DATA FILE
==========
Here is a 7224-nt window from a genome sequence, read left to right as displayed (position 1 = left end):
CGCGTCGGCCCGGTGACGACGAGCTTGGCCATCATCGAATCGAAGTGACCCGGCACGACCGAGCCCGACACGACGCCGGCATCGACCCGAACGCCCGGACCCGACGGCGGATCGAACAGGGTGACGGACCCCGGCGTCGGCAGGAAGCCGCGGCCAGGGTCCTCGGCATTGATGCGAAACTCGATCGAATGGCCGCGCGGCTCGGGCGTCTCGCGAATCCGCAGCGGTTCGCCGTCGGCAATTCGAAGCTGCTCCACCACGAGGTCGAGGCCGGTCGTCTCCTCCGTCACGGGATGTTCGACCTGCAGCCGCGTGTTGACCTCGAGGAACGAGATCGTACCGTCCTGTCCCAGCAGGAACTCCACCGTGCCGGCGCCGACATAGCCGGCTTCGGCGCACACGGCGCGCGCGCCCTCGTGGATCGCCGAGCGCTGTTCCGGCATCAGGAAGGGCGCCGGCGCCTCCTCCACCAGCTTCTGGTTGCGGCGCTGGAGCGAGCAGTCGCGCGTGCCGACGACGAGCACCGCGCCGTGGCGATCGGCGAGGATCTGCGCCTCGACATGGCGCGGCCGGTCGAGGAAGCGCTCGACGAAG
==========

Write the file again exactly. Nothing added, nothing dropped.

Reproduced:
Here is a 7224-nt window from a genome sequence, read left to right as displayed (position 1 = left end):
CGCGTCGGCCCGGTGACGACGAGCTTGGCCATCATCGAATCGAAGTGACCCGGCACGACCGAGCCCGACACGACGCCGGCATCGACCCGAACGCCCGGACCCGACGGCGGATCGAACAGGGTGACGGACCCCGGCGTCGGCAGGAAGCCGCGGCCAGGGTCCTCGGCATTGATGCGAAACTCGATCGAATGGCCGCGCGGCTCGGGCGTCTCGCGAATCCGCAGCGGTTCGCCGTCGGCAATTCGAAGCTGCTCCACCACGAGGTCGAGGCCGGTCGTCTCCTCCGTCACGGGATGTTCGACCTGCAGCCGCGTGTTGACCTCGAGGAACGAGATCGTACCGTCCTGTCCCAGCAGGAACTCCACCGTGCCGGCGCCGACATAGCCGGCTTCGGCGCACACGGCGCGCGCGCCCTCGTGGATCGCCGAGCGCTGTTCCGGCATCAGGAAGGGCGCCGGCGCCTCCTCCACCAGCTTCTGGTTGCGGCGCTGGAGCGAGCAGTCGCGCGTGCCGACGACGAGCACCGCGCCGTGGCGATCGGCGAGGATCTGCGCCTCGACATGGCGCGGCCGGTCGAGGAAGCGCTCGACGAAG